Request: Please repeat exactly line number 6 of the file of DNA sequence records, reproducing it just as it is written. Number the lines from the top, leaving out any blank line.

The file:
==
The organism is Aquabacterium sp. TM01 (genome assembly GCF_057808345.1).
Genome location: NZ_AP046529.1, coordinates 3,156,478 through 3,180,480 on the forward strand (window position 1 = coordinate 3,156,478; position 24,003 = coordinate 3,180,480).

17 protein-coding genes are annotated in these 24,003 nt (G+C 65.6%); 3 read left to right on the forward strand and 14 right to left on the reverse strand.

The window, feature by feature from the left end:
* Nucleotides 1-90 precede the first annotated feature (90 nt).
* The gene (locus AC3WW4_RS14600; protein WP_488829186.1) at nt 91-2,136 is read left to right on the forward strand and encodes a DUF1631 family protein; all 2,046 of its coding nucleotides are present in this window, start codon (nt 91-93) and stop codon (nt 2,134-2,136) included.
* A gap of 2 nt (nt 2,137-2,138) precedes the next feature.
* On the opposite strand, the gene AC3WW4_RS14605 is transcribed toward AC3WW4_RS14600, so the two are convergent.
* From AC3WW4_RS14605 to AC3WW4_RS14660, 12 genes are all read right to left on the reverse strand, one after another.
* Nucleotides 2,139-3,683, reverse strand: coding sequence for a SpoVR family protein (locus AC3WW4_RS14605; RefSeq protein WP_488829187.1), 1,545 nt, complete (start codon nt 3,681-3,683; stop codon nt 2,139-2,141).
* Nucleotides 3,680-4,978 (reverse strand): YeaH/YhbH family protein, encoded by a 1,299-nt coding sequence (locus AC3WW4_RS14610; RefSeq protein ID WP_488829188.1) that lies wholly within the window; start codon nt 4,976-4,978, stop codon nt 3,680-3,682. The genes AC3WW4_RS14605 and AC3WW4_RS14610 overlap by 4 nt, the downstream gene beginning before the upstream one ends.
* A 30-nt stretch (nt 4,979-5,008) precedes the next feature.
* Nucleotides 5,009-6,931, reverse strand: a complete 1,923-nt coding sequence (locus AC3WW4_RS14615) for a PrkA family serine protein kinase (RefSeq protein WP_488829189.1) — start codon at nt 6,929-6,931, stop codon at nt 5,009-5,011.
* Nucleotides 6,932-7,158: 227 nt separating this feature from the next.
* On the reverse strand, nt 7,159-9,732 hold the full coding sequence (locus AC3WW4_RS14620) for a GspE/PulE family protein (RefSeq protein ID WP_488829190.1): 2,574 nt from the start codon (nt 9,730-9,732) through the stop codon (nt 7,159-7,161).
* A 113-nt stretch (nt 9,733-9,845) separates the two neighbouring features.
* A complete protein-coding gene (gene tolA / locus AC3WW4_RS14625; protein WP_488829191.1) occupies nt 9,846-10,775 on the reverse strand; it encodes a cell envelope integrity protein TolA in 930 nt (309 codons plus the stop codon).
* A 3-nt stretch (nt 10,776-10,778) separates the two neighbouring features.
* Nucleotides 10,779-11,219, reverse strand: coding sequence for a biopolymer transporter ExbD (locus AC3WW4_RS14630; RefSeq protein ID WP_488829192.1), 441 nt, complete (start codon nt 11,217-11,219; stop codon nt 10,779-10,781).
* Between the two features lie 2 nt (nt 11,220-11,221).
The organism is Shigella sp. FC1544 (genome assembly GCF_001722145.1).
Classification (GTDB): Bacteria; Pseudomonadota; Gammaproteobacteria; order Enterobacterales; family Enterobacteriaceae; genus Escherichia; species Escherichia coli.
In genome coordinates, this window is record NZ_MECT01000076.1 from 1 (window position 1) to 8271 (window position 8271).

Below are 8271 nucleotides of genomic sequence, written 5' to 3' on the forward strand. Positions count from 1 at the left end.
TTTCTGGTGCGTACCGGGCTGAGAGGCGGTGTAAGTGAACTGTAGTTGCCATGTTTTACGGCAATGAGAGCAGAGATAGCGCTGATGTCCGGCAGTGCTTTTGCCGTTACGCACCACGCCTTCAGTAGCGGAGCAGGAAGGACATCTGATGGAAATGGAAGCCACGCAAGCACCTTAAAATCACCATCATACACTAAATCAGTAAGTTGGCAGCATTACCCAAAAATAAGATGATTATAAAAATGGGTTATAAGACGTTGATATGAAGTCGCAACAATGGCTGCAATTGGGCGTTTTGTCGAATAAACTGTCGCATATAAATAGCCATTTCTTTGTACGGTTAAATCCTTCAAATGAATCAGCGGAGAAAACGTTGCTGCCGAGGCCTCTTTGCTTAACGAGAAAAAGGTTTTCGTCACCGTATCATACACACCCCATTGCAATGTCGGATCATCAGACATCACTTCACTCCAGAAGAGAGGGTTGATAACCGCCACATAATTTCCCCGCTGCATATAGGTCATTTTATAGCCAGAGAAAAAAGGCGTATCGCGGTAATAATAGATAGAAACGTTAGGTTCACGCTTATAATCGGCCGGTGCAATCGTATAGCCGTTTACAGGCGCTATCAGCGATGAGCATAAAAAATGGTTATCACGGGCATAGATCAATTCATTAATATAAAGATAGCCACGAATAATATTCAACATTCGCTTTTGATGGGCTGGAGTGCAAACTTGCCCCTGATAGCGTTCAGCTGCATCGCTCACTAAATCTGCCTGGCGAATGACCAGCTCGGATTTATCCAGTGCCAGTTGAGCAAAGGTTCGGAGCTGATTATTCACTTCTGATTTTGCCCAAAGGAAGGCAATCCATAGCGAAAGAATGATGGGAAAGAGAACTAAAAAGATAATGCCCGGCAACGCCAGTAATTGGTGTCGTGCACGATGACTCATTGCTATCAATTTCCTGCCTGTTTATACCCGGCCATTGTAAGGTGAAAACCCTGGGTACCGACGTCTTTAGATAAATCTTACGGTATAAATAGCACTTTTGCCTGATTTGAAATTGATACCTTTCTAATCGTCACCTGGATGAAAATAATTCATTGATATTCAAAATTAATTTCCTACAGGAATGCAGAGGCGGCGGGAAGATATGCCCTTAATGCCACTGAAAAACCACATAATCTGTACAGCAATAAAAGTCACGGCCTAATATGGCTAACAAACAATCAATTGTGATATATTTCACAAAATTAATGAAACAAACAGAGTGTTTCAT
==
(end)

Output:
* The gene (locus AC3WW4_RS14600; protein WP_488829186.1) at nt 91-2,136 is read left to right on the forward strand and encodes a DUF1631 family protein; all 2,046 of its coding nucleotides are present in this window, start codon (nt 91-93) and stop codon (nt 2,134-2,136) included.